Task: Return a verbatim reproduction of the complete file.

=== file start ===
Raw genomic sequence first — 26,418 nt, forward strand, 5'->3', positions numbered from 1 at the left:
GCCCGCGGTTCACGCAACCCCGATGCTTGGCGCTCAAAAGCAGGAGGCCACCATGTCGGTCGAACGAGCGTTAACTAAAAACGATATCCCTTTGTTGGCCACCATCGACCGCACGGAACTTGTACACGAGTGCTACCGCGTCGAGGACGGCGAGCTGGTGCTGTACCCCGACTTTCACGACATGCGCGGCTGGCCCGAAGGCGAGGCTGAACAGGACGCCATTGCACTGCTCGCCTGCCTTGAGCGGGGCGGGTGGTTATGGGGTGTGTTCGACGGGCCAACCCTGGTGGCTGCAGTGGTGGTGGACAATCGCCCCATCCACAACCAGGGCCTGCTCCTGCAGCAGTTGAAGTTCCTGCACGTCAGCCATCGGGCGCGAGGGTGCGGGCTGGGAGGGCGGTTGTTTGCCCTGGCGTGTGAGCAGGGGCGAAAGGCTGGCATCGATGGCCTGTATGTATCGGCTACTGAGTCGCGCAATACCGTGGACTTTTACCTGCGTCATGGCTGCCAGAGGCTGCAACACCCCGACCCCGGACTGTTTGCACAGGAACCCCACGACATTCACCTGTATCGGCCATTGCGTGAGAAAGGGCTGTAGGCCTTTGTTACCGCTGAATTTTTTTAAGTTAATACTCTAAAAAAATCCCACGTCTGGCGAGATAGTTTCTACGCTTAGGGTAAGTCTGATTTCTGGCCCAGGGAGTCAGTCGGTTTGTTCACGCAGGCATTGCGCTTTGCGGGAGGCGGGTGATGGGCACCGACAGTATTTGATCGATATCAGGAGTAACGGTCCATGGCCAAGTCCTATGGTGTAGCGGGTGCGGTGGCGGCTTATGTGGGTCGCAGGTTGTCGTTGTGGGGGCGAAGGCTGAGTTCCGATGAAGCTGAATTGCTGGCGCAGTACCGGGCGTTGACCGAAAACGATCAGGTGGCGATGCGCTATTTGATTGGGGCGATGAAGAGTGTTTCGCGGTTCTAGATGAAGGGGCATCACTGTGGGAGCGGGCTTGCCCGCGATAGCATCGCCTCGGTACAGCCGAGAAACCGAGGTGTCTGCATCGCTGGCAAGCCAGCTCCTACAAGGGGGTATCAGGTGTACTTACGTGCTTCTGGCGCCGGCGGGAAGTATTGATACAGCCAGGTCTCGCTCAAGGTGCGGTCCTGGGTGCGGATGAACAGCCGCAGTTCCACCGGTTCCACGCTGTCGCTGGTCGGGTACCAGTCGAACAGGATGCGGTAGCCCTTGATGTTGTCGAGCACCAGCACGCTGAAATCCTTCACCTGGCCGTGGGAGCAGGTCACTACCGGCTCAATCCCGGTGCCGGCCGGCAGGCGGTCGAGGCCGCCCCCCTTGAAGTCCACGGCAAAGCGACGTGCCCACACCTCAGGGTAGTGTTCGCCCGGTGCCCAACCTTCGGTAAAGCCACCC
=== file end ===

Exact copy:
Raw genomic sequence first — 26,418 nt, forward strand, 5'->3', positions numbered from 1 at the left:
GCCCGCGGTTCACGCAACCCCGATGCTTGGCGCTCAAAAGCAGGAGGCCACCATGTCGGTCGAACGAGCGTTAACTAAAAACGATATCCCTTTGTTGGCCACCATCGACCGCACGGAACTTGTACACGAGTGCTACCGCGTCGAGGACGGCGAGCTGGTGCTGTACCCCGACTTTCACGACATGCGCGGCTGGCCCGAAGGCGAGGCTGAACAGGACGCCATTGCACTGCTCGCCTGCCTTGAGCGGGGCGGGTGGTTATGGGGTGTGTTCGACGGGCCAACCCTGGTGGCTGCAGTGGTGGTGGACAATCGCCCCATCCACAACCAGGGCCTGCTCCTGCAGCAGTTGAAGTTCCTGCACGTCAGCCATCGGGCGCGAGGGTGCGGGCTGGGAGGGCGGTTGTTTGCCCTGGCGTGTGAGCAGGGGCGAAAGGCTGGCATCGATGGCCTGTATGTATCGGCTACTGAGTCGCGCAATACCGTGGACTTTTACCTGCGTCATGGCTGCCAGAGGCTGCAACACCCCGACCCCGGACTGTTTGCACAGGAACCCCACGACATTCACCTGTATCGGCCATTGCGTGAGAAAGGGCTGTAGGCCTTTGTTACCGCTGAATTTTTTTAAGTTAATACTCTAAAAAAATCCCACGTCTGGCGAGATAGTTTCTACGCTTAGGGTAAGTCTGATTTCTGGCCCAGGGAGTCAGTCGGTTTGTTCACGCAGGCATTGCGCTTTGCGGGAGGCGGGTGATGGGCACCGACAGTATTTGATCGATATCAGGAGTAACGGTCCATGGCCAAGTCCTATGGTGTAGCGGGTGCGGTGGCGGCTTATGTGGGTCGCAGGTTGTCGTTGTGGGGGCGAAGGCTGAGTTCCGATGAAGCTGAATTGCTGGCGCAGTACCGGGCGTTGACCGAAAACGATCAGGTGGCGATGCGCTATTTGATTGGGGCGATGAAGAGTGTTTCGCGGTTCTAGATGAAGGGGCATCACTGTGGGAGCGGGCTTGCCCGCGATAGCATCGCCTCGGTACAGCCGAGAAACCGAGGTGTCTGCATCGCTGGCAAGCCAGCTCCTACAAGGGGGTATCAGGTGTACTTACGTGCTTCTGGCGCCGGCGGGAAGTATTGATACAGCCAGGTCTCGCTCAAGGTGCGGTCCTGGGTGCGGATGAACAGCCGCAGTTCCACCGGTTCCACGCTGTCGCTGGTCGGGTACCAGTCGAACAGGATGCGGTAGCCCTTGATGTTGTCGAGCACCAGCACGCTGAAATCCTTCACCTGGCCGTGGGAGCAGGTCACTACCGGCTCAATCCCGGTGCCGGCCGGCAGGCGGTCGAGGCCGCCCCCCTTGAAGTCCACGGCAAAGCGACGTGCCCACACCTCAGGGTAGTGTTCGCCCGGTGCCCAACCTTCGGTAAAGCCACCC